The Death Knell of Love ?

( A commentary on Luke 12: 28-34)

It is true..."Blessed people, bless people". God generously blesses us so  that we can bless others. As we … | Blessed quotes, Church quotes, Words of  encouragement
Daily Reflection – 6/3/2021

Sacred Scripture

One of the scribes, when he came forward and heard them disputing and saw how well he had answered them, asked him, “Which is the first of all the commandments?” Jesus replied, “The first is this: Hear, O Israel! The Lord our God is Lord alone! You shall love the Lord your God with all your heart, with all your soul, with all your mind, and with all your strength. The second is this: You shall love your neighbor as yourself. There is no other commandment greater than these.” The scribe said to him, “Well said, teacher. You are right in saying, He is One and there is no other than he. And to love him with all your heart, with all your understanding, with all your strength, and to love your neighbor as yourself is worth more than all burnt offerings and sacrifices.” And when Jesus saw that (he) answered with understanding, he said to him, “You are not far from the kingdom of God.” And no one dared to ask him any more questions.( Mark 12:28-34)


Today, a lawyer of Sacred Scripture, having heard Jesus answer the contrived questions from the Sadducees, approaches with a question designed to know the truth. It focuses on what is the most important thing we need to do, and Jesus replies, loving God with all we have and then adds a second command, similar to the first, loving our neighbor with all we have.

 The lawyer who asked the question responded with joy at Jesus’ answer. Jesus told him, “You are not far from the kingdom of God,” because knowing the truth and doing the truth are two different things. To enter the kingdom of God, the scribe needed concretely not just to know about the need to love God and neighbor but actually to love them.

We are all aware of that great command. When did we fall off the wagon? When did we forget how to love?

There is a growing trend toward isolation these days. It is often masked behind a false claim to one’s personal rights. We want to be the center of attention and we are so selective about our relationships.

The customs we had suppressed at the borders, we have applied along the margins of our own existence. It is becoming a popular way of treating others not only in politics but also in our way of life. The beauty of a reciprocal relationship is slowly being replaced by the obsession with our own egos. The other is no longer a pilgrim who crosses through our world but an enemy that we must banish.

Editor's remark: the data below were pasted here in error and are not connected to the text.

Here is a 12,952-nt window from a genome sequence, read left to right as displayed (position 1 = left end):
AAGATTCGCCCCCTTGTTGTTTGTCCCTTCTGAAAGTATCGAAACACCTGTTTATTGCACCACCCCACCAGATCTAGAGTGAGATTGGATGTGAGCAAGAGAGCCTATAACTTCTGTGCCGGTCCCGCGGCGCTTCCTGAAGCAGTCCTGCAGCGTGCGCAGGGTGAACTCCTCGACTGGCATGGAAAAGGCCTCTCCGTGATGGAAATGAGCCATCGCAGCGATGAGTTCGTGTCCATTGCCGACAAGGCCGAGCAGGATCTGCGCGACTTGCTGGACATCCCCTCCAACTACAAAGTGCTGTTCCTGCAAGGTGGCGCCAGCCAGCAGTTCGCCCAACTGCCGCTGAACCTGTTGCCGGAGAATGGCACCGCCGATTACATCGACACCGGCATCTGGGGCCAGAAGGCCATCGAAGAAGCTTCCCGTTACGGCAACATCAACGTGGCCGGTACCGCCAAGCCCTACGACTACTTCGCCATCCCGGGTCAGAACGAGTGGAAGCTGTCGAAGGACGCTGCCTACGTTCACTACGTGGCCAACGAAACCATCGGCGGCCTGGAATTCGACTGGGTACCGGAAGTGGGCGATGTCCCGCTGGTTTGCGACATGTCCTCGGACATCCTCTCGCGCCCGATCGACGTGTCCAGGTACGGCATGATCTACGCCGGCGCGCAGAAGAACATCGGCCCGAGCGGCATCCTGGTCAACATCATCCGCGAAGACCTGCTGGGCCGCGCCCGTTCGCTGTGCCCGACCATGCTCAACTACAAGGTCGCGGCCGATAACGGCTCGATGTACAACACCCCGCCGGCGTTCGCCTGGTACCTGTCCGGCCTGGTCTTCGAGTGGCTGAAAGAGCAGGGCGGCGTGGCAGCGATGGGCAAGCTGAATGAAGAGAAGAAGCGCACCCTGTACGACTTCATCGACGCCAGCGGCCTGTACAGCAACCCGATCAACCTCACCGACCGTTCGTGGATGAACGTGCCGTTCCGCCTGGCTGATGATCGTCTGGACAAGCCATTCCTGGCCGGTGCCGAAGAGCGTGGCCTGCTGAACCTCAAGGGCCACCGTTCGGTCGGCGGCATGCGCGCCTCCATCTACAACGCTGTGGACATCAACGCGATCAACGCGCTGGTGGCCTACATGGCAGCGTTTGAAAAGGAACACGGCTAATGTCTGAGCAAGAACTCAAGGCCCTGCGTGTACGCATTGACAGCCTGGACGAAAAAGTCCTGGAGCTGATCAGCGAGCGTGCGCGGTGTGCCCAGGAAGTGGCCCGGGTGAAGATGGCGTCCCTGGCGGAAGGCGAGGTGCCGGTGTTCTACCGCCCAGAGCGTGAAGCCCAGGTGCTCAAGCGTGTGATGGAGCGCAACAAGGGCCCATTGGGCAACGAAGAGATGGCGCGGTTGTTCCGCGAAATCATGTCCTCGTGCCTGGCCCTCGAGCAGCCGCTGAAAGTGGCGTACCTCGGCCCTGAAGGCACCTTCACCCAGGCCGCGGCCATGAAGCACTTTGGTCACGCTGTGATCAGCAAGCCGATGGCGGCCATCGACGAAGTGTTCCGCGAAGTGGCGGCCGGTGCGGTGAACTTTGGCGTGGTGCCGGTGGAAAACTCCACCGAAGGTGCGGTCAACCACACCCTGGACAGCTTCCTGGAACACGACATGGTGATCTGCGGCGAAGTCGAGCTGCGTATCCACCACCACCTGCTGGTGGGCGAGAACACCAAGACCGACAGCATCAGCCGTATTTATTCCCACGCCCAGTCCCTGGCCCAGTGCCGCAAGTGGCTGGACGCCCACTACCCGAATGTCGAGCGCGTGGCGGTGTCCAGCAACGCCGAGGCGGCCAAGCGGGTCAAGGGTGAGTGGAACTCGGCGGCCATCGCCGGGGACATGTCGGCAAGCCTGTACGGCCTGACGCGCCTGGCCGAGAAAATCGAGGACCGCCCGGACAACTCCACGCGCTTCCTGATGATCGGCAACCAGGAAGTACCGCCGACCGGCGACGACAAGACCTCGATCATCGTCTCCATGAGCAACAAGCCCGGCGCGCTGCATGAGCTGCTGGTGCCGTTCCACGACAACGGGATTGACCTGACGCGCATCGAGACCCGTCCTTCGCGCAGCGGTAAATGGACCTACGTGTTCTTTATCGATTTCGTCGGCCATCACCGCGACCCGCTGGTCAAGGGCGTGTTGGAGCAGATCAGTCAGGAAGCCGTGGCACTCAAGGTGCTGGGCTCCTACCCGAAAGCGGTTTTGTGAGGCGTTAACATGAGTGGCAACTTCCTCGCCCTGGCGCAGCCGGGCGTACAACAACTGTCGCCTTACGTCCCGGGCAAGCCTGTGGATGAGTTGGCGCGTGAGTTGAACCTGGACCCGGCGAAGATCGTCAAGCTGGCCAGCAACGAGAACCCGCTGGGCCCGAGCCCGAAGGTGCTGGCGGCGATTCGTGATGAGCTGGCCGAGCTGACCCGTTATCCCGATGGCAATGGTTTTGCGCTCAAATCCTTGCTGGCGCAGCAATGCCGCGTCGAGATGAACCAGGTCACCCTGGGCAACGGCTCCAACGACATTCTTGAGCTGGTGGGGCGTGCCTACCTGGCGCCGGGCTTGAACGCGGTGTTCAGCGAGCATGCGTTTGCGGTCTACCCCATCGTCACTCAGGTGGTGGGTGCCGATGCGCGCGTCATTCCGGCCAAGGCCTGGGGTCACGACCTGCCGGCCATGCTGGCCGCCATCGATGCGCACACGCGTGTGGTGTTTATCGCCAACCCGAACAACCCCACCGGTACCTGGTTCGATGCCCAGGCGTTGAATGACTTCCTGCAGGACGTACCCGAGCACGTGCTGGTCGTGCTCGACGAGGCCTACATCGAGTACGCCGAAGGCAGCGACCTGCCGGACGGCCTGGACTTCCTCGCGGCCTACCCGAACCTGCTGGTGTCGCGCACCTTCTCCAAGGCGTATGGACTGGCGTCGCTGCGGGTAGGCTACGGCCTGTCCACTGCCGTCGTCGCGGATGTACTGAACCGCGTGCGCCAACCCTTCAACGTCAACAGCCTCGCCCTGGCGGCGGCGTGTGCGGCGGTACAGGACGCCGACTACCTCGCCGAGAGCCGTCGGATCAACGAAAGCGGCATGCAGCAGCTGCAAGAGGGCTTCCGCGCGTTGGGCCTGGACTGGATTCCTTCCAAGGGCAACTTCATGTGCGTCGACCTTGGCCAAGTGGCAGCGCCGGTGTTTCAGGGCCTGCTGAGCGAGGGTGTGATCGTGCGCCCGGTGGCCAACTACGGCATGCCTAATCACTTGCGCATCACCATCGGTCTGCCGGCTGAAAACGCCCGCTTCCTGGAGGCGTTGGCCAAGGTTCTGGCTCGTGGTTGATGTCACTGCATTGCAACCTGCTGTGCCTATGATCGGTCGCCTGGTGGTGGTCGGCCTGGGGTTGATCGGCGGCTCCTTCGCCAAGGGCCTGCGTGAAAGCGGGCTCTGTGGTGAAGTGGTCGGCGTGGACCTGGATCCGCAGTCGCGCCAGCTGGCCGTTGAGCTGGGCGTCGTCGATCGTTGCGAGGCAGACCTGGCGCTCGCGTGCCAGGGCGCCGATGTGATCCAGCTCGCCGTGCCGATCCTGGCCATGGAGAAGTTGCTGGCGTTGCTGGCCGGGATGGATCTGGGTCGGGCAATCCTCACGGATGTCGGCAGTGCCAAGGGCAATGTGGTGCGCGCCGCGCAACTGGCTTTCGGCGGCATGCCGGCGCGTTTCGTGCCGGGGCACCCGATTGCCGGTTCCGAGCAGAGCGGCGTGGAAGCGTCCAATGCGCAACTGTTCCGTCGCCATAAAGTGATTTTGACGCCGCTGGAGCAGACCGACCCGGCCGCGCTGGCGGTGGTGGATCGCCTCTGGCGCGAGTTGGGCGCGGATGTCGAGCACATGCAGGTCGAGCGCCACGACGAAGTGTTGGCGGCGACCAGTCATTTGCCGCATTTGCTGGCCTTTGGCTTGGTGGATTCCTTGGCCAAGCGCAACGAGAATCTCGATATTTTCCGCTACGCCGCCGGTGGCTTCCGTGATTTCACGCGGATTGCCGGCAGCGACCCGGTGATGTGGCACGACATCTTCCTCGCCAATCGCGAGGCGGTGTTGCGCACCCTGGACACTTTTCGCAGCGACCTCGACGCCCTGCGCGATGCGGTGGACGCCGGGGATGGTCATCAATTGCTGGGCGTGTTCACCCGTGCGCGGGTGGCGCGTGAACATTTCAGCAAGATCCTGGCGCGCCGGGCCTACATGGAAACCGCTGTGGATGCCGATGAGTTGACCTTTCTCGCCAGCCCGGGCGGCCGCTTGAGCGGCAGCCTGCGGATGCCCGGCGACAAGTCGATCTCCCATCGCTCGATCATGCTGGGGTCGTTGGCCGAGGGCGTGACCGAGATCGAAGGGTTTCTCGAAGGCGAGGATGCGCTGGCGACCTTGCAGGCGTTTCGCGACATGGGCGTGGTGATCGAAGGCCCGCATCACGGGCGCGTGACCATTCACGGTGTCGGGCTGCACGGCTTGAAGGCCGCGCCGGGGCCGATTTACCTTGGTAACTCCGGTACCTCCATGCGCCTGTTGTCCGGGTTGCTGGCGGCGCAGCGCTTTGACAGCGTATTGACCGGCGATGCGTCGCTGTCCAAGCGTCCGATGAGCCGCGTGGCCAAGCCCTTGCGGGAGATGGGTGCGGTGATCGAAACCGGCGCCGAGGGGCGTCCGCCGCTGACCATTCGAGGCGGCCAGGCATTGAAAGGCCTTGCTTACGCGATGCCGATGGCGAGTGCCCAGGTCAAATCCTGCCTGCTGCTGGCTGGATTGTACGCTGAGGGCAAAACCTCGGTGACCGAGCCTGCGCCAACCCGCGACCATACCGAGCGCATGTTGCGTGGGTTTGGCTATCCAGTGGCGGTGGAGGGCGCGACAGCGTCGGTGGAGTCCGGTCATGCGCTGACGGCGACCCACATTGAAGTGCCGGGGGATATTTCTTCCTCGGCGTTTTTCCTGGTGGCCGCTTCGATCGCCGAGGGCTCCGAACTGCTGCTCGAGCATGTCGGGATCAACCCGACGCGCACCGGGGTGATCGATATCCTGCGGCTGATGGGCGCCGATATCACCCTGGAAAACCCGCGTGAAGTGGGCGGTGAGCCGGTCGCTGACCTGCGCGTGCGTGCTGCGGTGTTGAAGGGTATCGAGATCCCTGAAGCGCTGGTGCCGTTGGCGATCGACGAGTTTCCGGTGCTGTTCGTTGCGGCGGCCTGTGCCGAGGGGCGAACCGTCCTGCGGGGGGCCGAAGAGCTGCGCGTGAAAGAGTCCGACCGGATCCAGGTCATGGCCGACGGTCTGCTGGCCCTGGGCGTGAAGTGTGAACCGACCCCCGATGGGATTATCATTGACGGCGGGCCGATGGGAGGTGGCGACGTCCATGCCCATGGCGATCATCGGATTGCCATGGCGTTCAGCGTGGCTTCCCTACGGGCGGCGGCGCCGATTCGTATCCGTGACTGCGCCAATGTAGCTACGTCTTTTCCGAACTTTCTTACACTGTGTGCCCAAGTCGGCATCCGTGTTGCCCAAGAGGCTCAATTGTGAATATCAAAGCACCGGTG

We have glossed over the basic fact that loving is a question of the heart! But the heart, in the language of the Bible, means the whole person, the unity and the totality of the person.

You cannot love sometimes, just when you feel like it. If you love, you love always and with all your soul. Jesus says that the heart is where the spirit and the mind join; that is where what I feel truly expresses what I think. But we are often divided, fragmented and incoherent people.

Loving God is not only the first precept that we must accomplish so as to pass to the next level. Loving God is the foundation of the very possibility of loving anyone else for the simple reason that, only in the relationship with God can I feel fundamentally loved.

Once we fail to love God — and to love him with passion, to love him with our minds and come to know him, to love him with our hearts above over loves, to love him with our strength even when it’s hard, to love him with our soul and keep it clean, to love him with all we’ve got — then we fail to recognize him in our neighbor, we alienate ourselves from our neighbors, and then we basically begin to follow Satan’s ways rather than the Lord’s ways.

The great spiritual principle of the desert fathers was “anamnesis”, literally unforgetting. It means to remember that Christ is with us, that he reiterates his teaching in the present, that he gives us himself and his help so that we may love God with all we are and love our neighbor as Christ has loved us first. 

If I live a life where my personal freedom counts more than my neighbor, then I have forgotten how to love. It is only in loving the other as yourself that we truly live in  our foundational relationship with God.

Prayer of The Day

We love you, O our God; and we desire to love you more and more. Grant to us that we may love you as much as we desire, and as much as we ought. O dearest friend, who has so loved and saved us, the thought of whom is so sweet and always growing sweeter, come with Christ and dwell in our hearts; that you keep a watch over our lips, our steps, our deeds, and we shall not need to be anxious either for our souls or our bodies. Give us love, sweetest of all gifts, which knows no enemy. Give us in our hearts pure love, born of your love to us, that we may love others as you love us. O most loving Father of Jesus Christ, from whom flows all love, let our hearts, frozen in sin, cold to you and cold to others, be warmed by this divine fire. So help and bless us in your Son. (Prayer of Anselm, 1033-1109)

Daily Note